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    $\begingroup$ @Mark there was plenty of telemetry to allow the computer do it autonomously in a safe manner, and a slew of far more dangerous and critical tasks it did. Comparing the complexity of decision of opening the bay door, to complexity of gliding the zig-zag pattern to the runway, it's absolutely trite. $\endgroup$
    – SF.
    Aug 5 '20 at 8:10
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The Space Shuttle was America's only crewed spacecraft to fly crewed from the very first flight. Commander John Young and pilot Robert Crippen flew an historic and heroic flight. They were accommodated with ejection seats although over most of even the early flight profile would likely have been at mortal risk ejecting from the vehicle. I had the pleasure in 1981 of Bob Crippen's company over lunch and he confided that once the countdown passed the final possible abort time (at T-31 seconds), his heart rate jumped instantly (in a heartbeat so to say) from 60 BPM to over 120.

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  • $\begingroup$ T-31, but cool story. space.com/… Several things could, and did, stop the count after that. $\endgroup$ Aug 4 '20 at 16:10
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    $\begingroup$ The barrier at T-31 sec (thanks for the correction) was the final check of the three redundant flight computers. If each agreed at this point the countdown proceeded to flight but the failure of individual systems, as now, would have been cause for termination. Of course, once the solids were lit, after the liquid fuelled engines had stabilised, nothing could stop the launch. $\endgroup$
    – David H.
    Aug 4 '20 at 16:23
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    $\begingroup$ There were four redundant flight computers plus a fifth backup. $\endgroup$ Aug 4 '20 at 16:41
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I think this question sounds strange to many, but I'm not clear if the Space Shuttle could and was ever used without a Crew.

That depends on your definition of "used", I guess. Several Orbiters are currently "used" as museum exhibits without any (flight) crew.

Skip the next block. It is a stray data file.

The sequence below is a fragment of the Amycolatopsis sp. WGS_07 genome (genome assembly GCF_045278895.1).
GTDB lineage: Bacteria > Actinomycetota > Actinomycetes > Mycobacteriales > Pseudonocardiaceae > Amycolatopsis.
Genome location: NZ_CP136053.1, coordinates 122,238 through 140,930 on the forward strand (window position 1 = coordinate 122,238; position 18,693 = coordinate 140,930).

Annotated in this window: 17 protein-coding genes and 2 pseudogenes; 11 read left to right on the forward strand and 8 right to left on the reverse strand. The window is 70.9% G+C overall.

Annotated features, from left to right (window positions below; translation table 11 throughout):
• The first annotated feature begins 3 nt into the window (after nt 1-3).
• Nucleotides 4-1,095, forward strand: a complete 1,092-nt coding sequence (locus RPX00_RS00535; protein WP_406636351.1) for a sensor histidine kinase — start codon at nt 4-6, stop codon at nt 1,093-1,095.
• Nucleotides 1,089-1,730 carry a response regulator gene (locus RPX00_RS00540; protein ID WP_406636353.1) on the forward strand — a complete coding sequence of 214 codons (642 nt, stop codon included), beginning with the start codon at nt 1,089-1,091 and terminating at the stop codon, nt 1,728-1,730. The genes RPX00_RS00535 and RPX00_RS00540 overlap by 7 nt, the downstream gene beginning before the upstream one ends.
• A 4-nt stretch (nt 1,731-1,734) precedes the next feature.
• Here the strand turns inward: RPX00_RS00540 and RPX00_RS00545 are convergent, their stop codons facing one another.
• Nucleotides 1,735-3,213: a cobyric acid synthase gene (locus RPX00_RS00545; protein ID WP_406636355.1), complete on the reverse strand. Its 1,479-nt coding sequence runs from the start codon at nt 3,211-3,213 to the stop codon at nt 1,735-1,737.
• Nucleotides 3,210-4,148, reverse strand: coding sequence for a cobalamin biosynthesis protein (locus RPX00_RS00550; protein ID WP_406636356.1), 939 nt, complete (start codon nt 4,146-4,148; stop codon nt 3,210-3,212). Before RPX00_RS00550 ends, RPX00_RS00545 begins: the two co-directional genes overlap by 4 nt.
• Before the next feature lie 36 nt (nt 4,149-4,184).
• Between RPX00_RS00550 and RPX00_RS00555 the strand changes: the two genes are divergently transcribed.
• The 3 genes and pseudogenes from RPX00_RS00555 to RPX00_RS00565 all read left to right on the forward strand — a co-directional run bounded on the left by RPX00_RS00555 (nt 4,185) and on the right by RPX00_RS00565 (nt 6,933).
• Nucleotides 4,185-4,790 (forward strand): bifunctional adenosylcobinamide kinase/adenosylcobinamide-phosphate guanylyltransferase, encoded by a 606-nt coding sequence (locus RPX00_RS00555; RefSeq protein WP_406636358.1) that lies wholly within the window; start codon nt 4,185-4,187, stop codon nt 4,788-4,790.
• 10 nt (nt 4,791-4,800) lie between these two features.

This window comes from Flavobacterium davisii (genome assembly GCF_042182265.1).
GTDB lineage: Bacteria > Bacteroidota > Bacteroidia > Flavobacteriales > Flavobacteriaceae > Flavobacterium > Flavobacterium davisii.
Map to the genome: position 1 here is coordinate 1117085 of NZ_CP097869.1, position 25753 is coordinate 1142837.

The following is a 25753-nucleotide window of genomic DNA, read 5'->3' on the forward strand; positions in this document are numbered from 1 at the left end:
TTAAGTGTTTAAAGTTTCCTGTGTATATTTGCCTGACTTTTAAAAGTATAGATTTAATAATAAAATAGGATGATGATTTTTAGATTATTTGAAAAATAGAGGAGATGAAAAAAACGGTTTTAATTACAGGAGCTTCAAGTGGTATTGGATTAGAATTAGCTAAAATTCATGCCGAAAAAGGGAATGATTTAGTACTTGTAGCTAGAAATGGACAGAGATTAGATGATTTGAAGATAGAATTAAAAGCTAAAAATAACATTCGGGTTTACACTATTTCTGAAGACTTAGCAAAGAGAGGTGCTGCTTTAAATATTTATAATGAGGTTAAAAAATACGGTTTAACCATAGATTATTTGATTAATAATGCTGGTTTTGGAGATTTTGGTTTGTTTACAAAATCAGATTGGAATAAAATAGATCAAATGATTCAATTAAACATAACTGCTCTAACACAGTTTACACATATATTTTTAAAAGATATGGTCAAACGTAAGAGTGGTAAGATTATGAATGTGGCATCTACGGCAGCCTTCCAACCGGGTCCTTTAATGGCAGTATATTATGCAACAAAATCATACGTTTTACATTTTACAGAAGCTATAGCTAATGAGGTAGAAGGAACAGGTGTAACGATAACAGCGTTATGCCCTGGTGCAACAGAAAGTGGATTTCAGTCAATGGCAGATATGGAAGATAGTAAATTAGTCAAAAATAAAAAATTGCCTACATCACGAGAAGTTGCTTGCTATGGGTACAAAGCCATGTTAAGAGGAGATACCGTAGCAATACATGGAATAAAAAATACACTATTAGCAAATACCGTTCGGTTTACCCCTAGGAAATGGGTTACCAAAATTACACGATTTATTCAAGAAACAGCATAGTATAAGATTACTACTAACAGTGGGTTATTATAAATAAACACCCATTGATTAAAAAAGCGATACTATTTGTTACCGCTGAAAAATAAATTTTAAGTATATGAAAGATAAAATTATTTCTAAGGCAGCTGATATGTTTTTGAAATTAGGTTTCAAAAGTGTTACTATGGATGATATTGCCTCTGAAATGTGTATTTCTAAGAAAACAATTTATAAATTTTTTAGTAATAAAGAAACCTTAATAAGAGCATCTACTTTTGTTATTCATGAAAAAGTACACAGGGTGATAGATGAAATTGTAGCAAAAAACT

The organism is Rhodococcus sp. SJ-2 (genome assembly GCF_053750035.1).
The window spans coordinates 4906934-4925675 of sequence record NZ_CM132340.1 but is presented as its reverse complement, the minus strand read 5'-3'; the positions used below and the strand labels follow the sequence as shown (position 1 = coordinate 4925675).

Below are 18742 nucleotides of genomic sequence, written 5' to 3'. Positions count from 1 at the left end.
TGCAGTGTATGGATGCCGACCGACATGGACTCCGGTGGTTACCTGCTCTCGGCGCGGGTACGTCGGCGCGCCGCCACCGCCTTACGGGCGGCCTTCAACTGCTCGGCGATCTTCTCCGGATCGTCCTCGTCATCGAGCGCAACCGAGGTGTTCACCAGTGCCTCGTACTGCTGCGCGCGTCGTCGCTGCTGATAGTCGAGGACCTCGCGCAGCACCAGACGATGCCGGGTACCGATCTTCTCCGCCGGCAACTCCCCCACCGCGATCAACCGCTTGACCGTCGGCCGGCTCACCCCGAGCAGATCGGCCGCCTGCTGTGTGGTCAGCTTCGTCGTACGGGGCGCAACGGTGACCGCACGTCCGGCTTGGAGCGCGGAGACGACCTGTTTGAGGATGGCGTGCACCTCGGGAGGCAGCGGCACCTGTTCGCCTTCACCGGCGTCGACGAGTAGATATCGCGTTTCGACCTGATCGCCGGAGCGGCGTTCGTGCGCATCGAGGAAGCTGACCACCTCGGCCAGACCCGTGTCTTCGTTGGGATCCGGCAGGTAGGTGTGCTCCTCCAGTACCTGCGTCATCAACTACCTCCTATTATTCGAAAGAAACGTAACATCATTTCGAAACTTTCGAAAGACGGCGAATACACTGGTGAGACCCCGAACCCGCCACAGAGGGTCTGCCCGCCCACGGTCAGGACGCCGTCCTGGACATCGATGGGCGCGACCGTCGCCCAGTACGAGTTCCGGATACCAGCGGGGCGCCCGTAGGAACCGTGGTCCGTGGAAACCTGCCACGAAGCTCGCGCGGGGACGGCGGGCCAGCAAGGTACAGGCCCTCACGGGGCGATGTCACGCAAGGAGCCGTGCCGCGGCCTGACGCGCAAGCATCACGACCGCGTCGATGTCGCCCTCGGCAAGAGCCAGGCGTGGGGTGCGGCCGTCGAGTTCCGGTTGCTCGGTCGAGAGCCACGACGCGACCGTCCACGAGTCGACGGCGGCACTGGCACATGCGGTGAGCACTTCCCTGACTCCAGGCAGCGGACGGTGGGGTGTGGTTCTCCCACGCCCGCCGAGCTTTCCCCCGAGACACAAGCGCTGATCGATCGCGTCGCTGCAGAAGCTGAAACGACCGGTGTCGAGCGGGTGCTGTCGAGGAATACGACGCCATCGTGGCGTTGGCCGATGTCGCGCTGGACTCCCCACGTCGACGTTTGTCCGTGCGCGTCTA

And what was the smallest and the biggest crew size it ever flown?

That depends on your definition of "flown". During ferry flights on the Shuttle Carrier Aircraft, there was no crew on board the Orbiter. It also depends on your definition of "crew", because there was a flight crew on the SCA for those flights.

It was, however, not capable of autonomous operation. For that, it always needed a crew. (In particular, it had to be landed by a human pilot.)

This is in contrast to the Soviet Buran, which was capable of autonomous operation, and in fact had its only flight without any crew, and also the unofficial successor to the Shuttle, the Boeing X-37, which doesn't even have the possibility of carrying a crew.

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    $\begingroup$ This is a cute answer, but its fairly clear from the question that "used" means "to be launched, orbit in space, and returned to the ground" The last two paragraphs are where your useful answer is. $\endgroup$
    – Criggie
    Aug 4 '20 at 12:44
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    $\begingroup$ pointing out problems in the question should be done in the comments $\endgroup$
    – user20636
    Aug 4 '20 at 15:53
  • $\begingroup$ I agree, this author needs to kill some of their work, hard though that may be. $\endgroup$ Aug 5 '20 at 2:29